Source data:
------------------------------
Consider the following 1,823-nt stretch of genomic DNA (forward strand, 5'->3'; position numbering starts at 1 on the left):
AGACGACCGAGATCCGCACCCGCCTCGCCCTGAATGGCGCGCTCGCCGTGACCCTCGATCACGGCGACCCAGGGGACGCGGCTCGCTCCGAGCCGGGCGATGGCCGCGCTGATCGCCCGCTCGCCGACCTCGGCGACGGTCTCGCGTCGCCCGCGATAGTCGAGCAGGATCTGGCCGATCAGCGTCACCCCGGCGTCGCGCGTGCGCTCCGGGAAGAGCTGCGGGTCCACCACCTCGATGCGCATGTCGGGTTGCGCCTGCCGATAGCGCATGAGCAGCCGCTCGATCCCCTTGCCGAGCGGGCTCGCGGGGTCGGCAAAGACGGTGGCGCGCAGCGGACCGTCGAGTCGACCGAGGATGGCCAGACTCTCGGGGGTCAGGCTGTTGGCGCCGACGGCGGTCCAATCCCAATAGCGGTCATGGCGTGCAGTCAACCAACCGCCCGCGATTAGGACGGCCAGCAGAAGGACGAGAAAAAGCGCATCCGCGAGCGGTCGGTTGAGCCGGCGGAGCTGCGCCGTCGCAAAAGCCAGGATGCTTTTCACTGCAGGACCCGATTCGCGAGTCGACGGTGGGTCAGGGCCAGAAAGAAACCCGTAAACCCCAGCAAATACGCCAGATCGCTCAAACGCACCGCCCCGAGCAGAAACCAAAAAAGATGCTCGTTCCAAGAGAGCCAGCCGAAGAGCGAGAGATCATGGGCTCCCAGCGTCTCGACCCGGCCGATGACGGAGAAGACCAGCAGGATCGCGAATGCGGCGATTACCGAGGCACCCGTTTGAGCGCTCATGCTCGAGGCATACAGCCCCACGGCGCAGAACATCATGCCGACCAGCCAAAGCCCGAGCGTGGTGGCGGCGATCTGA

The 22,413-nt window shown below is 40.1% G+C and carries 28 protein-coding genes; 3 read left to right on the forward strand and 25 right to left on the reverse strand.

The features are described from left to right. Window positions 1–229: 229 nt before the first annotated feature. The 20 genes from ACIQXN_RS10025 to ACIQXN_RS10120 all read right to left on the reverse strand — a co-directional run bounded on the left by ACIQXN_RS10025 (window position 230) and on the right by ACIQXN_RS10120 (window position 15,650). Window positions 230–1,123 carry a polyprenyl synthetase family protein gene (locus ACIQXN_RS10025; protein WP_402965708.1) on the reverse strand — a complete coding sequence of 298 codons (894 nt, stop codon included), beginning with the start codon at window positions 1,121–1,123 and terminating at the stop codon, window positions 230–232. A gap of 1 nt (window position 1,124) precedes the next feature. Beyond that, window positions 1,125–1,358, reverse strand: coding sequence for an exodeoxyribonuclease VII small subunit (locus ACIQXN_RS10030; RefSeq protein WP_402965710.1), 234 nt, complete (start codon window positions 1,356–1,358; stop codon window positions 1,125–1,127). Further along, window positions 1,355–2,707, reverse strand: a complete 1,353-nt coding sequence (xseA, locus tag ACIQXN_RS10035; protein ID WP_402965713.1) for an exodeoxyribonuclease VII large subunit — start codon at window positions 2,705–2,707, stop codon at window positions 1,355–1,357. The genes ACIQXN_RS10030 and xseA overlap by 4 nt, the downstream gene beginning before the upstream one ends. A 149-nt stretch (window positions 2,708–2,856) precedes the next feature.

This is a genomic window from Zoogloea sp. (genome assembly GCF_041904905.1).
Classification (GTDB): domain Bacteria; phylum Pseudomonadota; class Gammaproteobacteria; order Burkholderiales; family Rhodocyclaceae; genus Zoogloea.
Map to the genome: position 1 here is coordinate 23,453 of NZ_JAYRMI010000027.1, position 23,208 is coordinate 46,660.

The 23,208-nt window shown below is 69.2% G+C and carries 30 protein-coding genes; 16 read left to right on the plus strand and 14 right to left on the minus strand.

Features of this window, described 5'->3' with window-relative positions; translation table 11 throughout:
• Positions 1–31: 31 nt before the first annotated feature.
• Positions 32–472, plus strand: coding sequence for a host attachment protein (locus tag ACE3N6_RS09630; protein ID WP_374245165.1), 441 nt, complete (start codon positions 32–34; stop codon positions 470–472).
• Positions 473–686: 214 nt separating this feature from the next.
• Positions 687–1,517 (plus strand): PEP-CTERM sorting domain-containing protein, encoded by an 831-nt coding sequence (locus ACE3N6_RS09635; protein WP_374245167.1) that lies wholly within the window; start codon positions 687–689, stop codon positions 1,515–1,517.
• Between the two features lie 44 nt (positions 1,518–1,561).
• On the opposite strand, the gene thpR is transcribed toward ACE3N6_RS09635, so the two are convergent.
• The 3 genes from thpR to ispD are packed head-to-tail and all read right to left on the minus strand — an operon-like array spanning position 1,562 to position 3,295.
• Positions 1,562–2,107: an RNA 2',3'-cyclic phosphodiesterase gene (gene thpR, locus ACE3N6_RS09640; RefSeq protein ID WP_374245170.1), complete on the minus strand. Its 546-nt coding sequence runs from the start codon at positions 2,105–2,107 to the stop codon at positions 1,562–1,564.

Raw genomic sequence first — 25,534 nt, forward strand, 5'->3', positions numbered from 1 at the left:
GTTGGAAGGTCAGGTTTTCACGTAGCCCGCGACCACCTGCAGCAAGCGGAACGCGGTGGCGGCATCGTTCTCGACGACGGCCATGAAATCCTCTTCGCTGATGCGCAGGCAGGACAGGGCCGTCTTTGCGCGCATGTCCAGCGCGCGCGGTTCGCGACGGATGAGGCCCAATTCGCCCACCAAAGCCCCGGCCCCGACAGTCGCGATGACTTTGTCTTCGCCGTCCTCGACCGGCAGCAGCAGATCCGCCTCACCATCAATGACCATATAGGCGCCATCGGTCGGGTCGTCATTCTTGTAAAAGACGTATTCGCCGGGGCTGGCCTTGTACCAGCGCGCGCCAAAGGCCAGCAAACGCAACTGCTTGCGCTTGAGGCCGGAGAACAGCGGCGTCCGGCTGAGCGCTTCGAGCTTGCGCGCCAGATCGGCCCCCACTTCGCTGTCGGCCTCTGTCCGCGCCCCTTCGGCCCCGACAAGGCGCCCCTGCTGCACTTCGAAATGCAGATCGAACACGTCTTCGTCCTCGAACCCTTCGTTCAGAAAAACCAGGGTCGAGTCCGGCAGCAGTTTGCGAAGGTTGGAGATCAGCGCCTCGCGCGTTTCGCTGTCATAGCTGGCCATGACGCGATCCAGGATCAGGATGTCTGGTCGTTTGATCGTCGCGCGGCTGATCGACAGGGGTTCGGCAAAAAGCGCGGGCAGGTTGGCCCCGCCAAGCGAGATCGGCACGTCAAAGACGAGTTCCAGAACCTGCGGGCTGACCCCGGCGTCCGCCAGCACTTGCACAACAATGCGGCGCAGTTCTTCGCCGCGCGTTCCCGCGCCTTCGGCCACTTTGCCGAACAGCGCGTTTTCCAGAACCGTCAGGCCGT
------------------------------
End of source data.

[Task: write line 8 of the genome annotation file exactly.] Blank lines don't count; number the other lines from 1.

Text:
The 23,208-nt window shown below is 69.2% G+C and carries 30 protein-coding genes; 16 read left to right on the plus strand and 14 right to left on the minus strand.